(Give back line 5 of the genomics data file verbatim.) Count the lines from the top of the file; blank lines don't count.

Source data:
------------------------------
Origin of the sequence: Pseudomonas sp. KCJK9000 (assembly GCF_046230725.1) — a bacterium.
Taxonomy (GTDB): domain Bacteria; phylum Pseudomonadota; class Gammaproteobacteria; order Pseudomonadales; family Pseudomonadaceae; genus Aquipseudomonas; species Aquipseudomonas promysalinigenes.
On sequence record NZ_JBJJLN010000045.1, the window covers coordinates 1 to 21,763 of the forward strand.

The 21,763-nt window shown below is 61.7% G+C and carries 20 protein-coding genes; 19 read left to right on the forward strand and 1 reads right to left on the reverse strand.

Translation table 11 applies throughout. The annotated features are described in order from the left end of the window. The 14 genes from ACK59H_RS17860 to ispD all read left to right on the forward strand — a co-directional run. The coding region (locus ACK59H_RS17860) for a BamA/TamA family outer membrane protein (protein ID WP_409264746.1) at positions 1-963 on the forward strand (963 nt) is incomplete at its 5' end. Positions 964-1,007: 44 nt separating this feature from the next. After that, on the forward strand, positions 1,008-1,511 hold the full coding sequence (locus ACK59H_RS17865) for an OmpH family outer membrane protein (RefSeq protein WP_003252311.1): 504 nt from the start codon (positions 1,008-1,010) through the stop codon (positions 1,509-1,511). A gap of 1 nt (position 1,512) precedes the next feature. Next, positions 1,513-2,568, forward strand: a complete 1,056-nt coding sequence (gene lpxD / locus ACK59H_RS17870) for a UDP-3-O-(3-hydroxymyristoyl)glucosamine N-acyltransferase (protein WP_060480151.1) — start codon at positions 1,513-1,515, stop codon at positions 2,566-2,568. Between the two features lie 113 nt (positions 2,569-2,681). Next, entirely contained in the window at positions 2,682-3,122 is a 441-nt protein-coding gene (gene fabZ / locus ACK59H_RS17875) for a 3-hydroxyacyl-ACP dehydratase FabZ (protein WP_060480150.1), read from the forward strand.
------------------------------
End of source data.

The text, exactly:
Translation table 11 applies throughout. The annotated features are described in order from the left end of the window. The 14 genes from ACK59H_RS17860 to ispD all read left to right on the forward strand — a co-directional run. The coding region (locus ACK59H_RS17860) for a BamA/TamA family outer membrane protein (protein ID WP_409264746.1) at positions 1-963 on the forward strand (963 nt) is incomplete at its 5' end. Positions 964-1,007: 44 nt separating this feature from the next. After that, on the forward strand, positions 1,008-1,511 hold the full coding sequence (locus ACK59H_RS17865) for an OmpH family outer membrane protein (RefSeq protein WP_003252311.1): 504 nt from the start codon (positions 1,008-1,010) through the stop codon (positions 1,509-1,511). A gap of 1 nt (position 1,512) precedes the next feature. Next, positions 1,513-2,568, forward strand: a complete 1,056-nt coding sequence (gene lpxD / locus ACK59H_RS17870) for a UDP-3-O-(3-hydroxymyristoyl)glucosamine N-acyltransferase (protein WP_060480151.1) — start codon at positions 1,513-1,515, stop codon at positions 2,566-2,568. Between the two features lie 113 nt (positions 2,569-2,681). Next, entirely contained in the window at positions 2,682-3,122 is a 441-nt protein-coding gene (gene fabZ / locus ACK59H_RS17875) for a 3-hydroxyacyl-ACP dehydratase FabZ (protein WP_060480150.1), read from the forward strand.